Monday, September 1 2014 1:31 PM EDT2014-09-01 17:31:17 GMT
The South Carolina Highway Patrol says a man on a motorcycle was killed in a crash Monday morning.Troopers say the crash occurred on Bookman Rd. about three miles west of Elgin at about 6 a.m. The motorcycleMore >>
The South Carolina Highway Patrol says a man on a motorcycle was killed in a crash Monday morningMore >>
STATE RADARINTERACTIVE RADARWEATHER ON YOUR MOBILE PHONE
Take a real-time look at where it's raining here in the Midlands and across the state with WIS First Alert radar.More >>
KANSAS CITY, MO (KCTV) -
Mental health professionals say after the events making headlines last week, this week is going to be tough to handle.
Experts say this week is the aftershock, when people are actually getting the chance to absorb what went on. Some people may even develop a minor case of post traumatic stress disorder.
People think of PTSD as a war zone disorder - what people returning from war develop.
But the truth is, it can happen to anyone who experiences a traumatic event. Whether that be a sexual assault, the Boston Marathon bombings or the fertilizer plant explosion in Texas.
No matter the case, there is help out there.
Shock is setting in for the runners and families who witnessed the Boston Marathon bombings. The aftershock, though, could have lifelong effects.
"Its exhausting. It would drive you mad," said Carl Griggs, who knows the feeling all too well.
What he saw in combat 40 years ago, as an 18-year-old in Vietnam, has turned into his own battle with PTSD.
"I would rehearse battles and go over them in my head over and over and over thinking that if I went to the left ... would this guy still be alive. If I went to the right ... would this change the outcome of that firefight," Griggs said.
The thoughts tortured his dreams.
"Crazy dreams of the enemy rushing you and your weapon jams and won't fire. You wake up in a cold sweat, have to get up in the middle of the night continuously," Griggs said.
Those feelings aren't reserved for war veterans.
Anyone who sees a traumatic event can be diagnosed with PTSD, whether they witnessed a death, saw or experienced serious injury or sexual assault.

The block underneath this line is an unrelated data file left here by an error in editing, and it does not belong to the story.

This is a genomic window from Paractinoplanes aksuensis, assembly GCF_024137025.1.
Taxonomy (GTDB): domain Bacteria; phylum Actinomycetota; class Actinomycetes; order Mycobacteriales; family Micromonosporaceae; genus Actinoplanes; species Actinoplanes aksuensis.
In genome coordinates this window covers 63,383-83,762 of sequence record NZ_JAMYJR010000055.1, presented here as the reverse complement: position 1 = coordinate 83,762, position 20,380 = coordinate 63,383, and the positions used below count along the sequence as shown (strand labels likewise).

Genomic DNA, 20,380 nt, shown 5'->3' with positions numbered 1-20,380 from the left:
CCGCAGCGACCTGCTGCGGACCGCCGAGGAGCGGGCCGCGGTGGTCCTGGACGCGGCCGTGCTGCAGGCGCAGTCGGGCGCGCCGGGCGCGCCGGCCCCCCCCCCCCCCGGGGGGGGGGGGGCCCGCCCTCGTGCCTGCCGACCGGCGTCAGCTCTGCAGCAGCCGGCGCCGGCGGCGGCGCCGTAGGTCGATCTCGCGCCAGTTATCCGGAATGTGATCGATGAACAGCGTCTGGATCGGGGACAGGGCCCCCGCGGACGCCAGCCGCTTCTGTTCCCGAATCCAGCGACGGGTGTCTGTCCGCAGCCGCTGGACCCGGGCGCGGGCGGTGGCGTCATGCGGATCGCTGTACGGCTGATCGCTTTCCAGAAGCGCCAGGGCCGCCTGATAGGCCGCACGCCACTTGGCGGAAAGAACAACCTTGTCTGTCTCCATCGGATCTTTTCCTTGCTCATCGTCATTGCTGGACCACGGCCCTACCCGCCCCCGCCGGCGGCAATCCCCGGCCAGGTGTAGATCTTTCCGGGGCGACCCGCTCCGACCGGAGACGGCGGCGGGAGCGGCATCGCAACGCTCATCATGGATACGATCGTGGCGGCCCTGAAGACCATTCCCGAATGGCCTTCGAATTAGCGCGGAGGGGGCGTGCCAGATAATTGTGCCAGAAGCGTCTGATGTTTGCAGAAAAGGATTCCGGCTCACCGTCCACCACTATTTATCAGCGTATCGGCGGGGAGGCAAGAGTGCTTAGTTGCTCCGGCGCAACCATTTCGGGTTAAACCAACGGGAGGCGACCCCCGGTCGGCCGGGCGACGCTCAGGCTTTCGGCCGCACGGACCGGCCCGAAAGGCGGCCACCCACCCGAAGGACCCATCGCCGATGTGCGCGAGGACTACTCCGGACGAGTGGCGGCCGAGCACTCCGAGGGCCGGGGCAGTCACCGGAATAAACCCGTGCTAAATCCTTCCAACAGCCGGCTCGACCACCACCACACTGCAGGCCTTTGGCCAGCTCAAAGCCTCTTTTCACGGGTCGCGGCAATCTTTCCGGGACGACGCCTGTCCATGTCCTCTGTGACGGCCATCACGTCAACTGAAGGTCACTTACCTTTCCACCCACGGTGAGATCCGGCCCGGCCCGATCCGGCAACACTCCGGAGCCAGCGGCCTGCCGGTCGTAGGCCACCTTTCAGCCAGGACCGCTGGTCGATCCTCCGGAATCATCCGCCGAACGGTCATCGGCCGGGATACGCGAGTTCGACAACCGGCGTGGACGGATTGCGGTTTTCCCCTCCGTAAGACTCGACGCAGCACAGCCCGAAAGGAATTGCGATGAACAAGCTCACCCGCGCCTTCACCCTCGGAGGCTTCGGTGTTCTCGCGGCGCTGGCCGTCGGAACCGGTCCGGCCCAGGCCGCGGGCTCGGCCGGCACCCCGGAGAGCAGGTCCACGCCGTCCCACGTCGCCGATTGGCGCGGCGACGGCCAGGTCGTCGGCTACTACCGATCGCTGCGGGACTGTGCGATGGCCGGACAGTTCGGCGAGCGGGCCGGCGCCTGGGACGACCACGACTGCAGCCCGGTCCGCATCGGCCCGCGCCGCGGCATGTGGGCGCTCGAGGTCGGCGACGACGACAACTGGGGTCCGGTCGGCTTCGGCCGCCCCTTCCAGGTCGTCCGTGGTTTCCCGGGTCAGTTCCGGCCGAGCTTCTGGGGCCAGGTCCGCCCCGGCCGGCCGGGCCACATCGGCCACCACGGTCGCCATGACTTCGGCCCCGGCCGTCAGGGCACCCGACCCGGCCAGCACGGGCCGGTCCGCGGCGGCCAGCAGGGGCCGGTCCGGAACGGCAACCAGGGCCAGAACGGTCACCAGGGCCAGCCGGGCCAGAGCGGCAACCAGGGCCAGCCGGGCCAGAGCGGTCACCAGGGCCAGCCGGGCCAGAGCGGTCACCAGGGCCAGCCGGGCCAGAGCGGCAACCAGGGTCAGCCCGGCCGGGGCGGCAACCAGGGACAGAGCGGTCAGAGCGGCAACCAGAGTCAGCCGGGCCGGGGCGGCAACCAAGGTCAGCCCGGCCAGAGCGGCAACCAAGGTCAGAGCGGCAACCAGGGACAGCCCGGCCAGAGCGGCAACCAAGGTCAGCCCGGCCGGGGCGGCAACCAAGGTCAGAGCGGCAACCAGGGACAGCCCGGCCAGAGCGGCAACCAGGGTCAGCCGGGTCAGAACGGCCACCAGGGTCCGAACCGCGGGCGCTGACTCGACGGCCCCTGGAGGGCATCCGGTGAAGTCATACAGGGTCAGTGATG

"So something like being exposed to the bombing in Boston would fit the criteria. It is significant. It is intense, could involve injury," said psychologist George Dent.
Dent says even if someone weren't there, seeing the images is enough to develop feelings of fear or anxiety. Although it might not be enough to be diagnosed as PTSD.
"I think many people realized that after 911 they could recall the images of planes going into the buildings," Dent said.
Dent says it is a normal response to have trouble sleeping, or feel anxious or scared after horrific events.
And what happens in the coming weeks is important to readjust.
"That is going to be one of the big tasks, getting back to living again, approaching the world as they did in the past, stop living in isolation," Griggs said.
Griggs got help six years ago. He hopes others don't wait as long.
"I would say to them, get help, get counseling as soon as possible," he said.
Experts say if anyone is having a tough time coping, they should talk about it with close friends and family or church group and find the support that works for the individual. If that doesn't work, seek, professional help.
And if any veteran is struggling, the VA Hospital can help.
The number to the Veterans Crisis Line is 1-800-273-8255.
The National Suicide Prevention Lifeline, a 24/7 suicide hotline that free and confidential, also offers a nationwide network of crisis centers. They may be reached at 1-800-273-TALK (8255).
Copyright 2013 KCTV (Meredith Corp.) All rights reserved.
Sunday, August 31 2014 4:12 PM EDT2014-08-31 20:12:10 GMT
CONWAY, SC (WMBF) – Dozens of videos are all over Twitter from parties held at Coastal Carolina University. Many of the posts lead back to a group called I'm Shmacked. It makes videos at universitiesMore >>
Dozens of videos are all over social media from parties held at Coastal Carolina University.More >>
Friday, August 29 2014 12:21 PM EDT2014-08-29 16:21:29 GMT
An Alexander County woman is facing charges after deputies say she molested a four-year-old at a church while services were happening. According to the Alexander County Sheriff's Office, 52-year-old CarolMore >>
According to the Alexander County Sheriff's Office, 52-year-old Carol Diane Britto, of Taylorsville, was charged with one count of first degree statutory sex offense and one count of indecent liberties with a child.More >>
Monday, September 1 2014 7:54 PM EDT2014-09-01 23:54:12 GMT
Whitney Hempsey remembered what doctors told her before she gave birth to her second child years ago. "It's like, 'Hey, are you tired of being pregnant?" Hempsey recalled. "'We can give you this and youMore >>
Mothers come together at Improving Birth Rally in an effort to stop rushed births.More >>
Monday, September 1 2014 6:18 PM EDT2014-09-01 22:18:34 GMT
Under a bright Carolina sun, citizens across the state enjoy going out and making a few waves on the lakes. Some like Johnathan Crossland enjoy fishing as a method of recreation and relaxation for a while.More >>
Boaters and law enforcement officials provide safety advice when making waves on the lakes.More >>
Monday, September 1 2014 3:55 PM EDT2014-09-01 19:55:16 GMT
As America's population of World War II veterans continues to shrink, respect for their role in history appears to be growing. Among those heroes are the thousands of troops who brought Hitler's EuropeMore >>
As America's population of World War II veterans continues to shrink, respect for their role in history appears to be growing.More >>